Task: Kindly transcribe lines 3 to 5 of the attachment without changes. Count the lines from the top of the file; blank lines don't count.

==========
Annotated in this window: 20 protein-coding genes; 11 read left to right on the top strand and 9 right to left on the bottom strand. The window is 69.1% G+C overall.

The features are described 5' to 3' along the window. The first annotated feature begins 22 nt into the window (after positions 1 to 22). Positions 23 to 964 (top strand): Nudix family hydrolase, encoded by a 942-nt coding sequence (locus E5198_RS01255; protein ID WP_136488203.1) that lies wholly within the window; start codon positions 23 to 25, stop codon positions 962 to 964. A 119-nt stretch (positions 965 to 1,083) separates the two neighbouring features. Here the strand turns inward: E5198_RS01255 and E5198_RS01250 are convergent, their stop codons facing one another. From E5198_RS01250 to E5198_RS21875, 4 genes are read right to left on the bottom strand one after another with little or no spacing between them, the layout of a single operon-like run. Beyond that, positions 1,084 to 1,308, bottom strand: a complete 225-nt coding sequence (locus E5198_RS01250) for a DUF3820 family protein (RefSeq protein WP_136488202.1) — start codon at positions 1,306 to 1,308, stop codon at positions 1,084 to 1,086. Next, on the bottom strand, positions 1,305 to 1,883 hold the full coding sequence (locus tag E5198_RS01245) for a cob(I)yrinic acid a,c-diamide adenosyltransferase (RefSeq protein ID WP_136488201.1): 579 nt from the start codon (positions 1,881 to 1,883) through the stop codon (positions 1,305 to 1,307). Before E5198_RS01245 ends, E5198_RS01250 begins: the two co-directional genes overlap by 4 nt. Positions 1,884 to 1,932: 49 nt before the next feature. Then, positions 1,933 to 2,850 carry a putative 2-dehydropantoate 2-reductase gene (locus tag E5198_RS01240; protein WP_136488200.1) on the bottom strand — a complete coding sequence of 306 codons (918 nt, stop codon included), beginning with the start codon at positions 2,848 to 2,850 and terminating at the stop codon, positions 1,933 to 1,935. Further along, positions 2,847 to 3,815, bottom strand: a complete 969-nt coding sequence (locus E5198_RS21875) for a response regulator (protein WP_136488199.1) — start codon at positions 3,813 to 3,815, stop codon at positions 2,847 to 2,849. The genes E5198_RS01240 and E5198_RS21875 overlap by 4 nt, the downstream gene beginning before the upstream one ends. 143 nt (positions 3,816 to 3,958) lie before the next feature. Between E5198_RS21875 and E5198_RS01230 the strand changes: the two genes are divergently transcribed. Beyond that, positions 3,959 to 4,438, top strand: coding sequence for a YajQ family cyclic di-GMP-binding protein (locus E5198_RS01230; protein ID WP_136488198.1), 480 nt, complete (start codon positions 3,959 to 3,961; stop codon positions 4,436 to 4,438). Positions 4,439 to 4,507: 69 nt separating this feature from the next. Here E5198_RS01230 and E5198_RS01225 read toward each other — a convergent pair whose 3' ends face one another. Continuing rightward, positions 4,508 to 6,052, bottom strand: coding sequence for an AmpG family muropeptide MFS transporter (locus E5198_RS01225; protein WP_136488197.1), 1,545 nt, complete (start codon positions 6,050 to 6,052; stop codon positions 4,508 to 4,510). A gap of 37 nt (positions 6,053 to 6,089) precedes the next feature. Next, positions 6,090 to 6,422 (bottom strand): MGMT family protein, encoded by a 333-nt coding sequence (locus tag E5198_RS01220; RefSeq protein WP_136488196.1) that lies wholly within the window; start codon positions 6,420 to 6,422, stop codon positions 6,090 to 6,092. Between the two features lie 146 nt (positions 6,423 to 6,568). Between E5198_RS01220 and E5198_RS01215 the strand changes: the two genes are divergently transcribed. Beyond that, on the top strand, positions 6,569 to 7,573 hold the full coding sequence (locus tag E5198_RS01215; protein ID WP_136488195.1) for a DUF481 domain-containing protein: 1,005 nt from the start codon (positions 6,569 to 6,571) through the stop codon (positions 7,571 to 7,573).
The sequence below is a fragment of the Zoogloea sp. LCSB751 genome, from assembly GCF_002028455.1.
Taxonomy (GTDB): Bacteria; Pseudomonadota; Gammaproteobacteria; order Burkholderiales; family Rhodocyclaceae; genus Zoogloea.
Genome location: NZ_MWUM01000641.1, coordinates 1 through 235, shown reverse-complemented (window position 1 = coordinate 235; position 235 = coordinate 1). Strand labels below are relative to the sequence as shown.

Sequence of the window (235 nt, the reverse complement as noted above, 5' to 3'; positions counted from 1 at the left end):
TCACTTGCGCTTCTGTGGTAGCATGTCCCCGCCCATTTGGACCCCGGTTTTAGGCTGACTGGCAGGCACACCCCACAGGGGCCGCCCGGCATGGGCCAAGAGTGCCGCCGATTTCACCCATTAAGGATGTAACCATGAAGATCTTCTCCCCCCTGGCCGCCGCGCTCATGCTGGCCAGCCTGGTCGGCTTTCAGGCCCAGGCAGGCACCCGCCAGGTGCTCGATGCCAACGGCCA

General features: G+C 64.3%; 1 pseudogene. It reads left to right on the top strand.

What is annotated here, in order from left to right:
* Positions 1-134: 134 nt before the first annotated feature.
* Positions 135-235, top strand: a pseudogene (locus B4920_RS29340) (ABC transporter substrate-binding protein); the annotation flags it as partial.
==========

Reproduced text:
The sequence below is a fragment of the Zoogloea sp. LCSB751 genome, from assembly GCF_002028455.1.
Taxonomy (GTDB): Bacteria; Pseudomonadota; Gammaproteobacteria; order Burkholderiales; family Rhodocyclaceae; genus Zoogloea.
Genome location: NZ_MWUM01000641.1, coordinates 1 through 235, shown reverse-complemented (window position 1 = coordinate 235; position 235 = coordinate 1). Strand labels below are relative to the sequence as shown.